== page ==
It appears the Nigerian government has expended huge amounts of money on fuel subsidy in the last one decade according to details.
The Petroleum Products and Pricing and Regulatory Agency (PPPRA) has said that over N8.97 trillion has been expended on fuel subsidy under Petroleum Support Fund (PSF) scheme between 2006 to 2016.
PSF scheme was introduced by the former President Olusegun Obasanjo led government as a regulatory mechanism put in place to insulate Nigerians from the fluctuation in international crude and products prices, and stabilize domestic utilization of petroleum products.
In a breakdown made available to Daily Trust in Lagos, PPPRA said at the commencement of the programme in 2006, a total sum of N257 billion was expended on subsidy, N272 billion in 2007, N631 billion, 2008, N469 billion in 2009, N667 billion in 2010 while in 2011, government pumped N2.105 trillion into payment of subsidy.
In 2012, N1.355 trillion was expended, in 2013, N1.316 was spent, 2014, N1.217 trillion but in 2015, with the new administration of Mohammadu Buhari led government, subsidy payment subsided to N654 billion and 2016, N24 billion.
A further analysis of the spending shows that between 2011 and 2015, under former President Goodluck Jonathan, the nation recorded huge spending of N5.993 trillion, against N2.296 trillion recorded under former President Olusegun Obasnjo.
Speaking at the just concluded Oil Trade conference in Lagos, Executive Secreatry, Abdulkadir Saidu Umar represented by Mr. Olasupo Agbaje, General Manager Corporate Servises, attributed the huge spending to non-functional and low capacity utilization of refineries resulting in inadequate supply from local refineries.
He said the existing four local refineries with 445,000barrels per day capacity only contributed about 10 per cent in the past five years to the national Premium Motor Spirit or petrol supply.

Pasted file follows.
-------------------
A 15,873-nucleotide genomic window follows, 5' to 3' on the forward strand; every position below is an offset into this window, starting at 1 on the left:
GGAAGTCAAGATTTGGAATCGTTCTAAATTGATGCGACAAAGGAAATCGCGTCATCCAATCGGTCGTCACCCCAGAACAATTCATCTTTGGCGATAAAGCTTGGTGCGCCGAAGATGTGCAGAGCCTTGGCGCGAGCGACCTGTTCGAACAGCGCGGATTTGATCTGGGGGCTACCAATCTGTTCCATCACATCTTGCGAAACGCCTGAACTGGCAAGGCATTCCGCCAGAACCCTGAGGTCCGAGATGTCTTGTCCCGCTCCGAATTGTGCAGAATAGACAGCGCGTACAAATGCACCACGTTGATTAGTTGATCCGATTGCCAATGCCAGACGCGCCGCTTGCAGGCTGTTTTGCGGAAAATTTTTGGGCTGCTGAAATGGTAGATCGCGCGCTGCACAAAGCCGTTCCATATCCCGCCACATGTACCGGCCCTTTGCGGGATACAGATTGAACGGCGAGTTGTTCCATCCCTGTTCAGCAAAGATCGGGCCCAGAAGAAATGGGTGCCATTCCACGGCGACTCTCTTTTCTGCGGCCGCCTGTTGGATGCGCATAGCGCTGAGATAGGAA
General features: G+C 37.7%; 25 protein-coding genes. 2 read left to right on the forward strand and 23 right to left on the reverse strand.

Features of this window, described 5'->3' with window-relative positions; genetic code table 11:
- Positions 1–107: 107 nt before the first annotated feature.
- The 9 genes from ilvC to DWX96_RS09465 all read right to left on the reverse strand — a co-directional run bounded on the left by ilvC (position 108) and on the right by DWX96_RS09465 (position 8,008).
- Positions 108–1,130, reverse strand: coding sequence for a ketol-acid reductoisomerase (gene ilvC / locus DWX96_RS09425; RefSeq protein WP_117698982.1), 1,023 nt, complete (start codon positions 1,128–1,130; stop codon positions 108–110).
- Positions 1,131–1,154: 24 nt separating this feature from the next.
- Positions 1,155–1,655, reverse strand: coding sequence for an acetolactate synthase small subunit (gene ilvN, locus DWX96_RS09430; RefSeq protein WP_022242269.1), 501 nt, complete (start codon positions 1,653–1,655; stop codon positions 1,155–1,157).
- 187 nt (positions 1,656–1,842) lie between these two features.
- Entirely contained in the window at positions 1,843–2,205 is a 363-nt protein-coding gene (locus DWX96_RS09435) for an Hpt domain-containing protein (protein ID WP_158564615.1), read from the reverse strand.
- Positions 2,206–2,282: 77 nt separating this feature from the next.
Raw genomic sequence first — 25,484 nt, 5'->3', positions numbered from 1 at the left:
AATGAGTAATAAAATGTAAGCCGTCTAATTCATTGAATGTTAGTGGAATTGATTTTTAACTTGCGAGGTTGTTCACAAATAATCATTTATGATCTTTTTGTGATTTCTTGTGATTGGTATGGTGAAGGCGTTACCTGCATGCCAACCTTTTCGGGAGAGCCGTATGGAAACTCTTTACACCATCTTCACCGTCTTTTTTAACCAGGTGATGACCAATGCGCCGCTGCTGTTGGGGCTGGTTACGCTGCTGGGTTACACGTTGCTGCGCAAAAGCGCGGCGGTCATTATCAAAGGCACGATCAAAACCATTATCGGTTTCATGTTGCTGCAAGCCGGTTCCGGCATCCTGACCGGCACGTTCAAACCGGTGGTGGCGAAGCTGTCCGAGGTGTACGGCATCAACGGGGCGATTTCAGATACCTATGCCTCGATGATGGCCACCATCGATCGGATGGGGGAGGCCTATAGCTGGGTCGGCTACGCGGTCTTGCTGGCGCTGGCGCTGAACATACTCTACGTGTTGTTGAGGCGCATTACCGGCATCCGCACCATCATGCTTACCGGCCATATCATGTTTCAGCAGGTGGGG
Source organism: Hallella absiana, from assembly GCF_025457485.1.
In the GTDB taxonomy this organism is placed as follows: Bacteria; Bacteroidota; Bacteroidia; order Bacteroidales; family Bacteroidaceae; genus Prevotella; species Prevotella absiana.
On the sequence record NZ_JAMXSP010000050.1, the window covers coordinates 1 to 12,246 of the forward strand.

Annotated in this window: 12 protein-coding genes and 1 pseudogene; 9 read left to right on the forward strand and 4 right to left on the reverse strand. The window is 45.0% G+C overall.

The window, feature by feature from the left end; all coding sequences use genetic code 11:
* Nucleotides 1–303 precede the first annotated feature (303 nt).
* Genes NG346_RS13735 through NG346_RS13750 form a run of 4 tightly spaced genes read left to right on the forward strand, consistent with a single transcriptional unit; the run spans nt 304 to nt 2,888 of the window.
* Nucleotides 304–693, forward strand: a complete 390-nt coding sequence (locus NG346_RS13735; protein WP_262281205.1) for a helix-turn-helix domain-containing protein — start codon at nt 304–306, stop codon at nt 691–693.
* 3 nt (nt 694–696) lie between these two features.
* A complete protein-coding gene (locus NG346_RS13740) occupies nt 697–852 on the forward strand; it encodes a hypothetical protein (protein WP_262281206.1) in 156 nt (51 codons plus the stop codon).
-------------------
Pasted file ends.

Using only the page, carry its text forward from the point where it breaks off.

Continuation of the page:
“The sudden rise in the spending to the crashing global crude prices since 2014 which led to various macro-economic challenges confronting the country, major economic indicators have suffered debilitating setbacks.
In addition, huge price disparity from neighbouring countries, where prices are higher has encouraged smuggling of petroleum products across borders” Umar said.
Umar said that the country currently operates the appropriate Pricing Framework (APF), which took effect May 2016 adding that the APF is to reflect prevailing market fundamentals in pricing of petroleum products in the country.
“As at 29th April 2016, due to the Forex challenge and steady rise in crude oil price which resulted in an upward movement of refined petroleum products prices, under-recovery of N13.79 per litre was already recorded in the price of PMS, thus there was the need to take a decisive action in the face of apparent government dwindling revenue; more so, as government had no budgetary provision for subsidy payment in the 2016 budget”
He said given the expected market trends, the then prevailing PMS approved pump price of N86.50/litre was not tenable. To this end, there was the need to review the pump price of PMS to reflect prevailing market fundamentals.
APF was introduced on May 11th and a price band of N135.00-N145.00 lLitre was set for PMS in the country.
Umar said the price band was arrived at, taking into consideration the prevailing secondary market Forex rate of N285 to a dollar and also giving some allowances for initial volatility in the rate.
Source: Daily Trust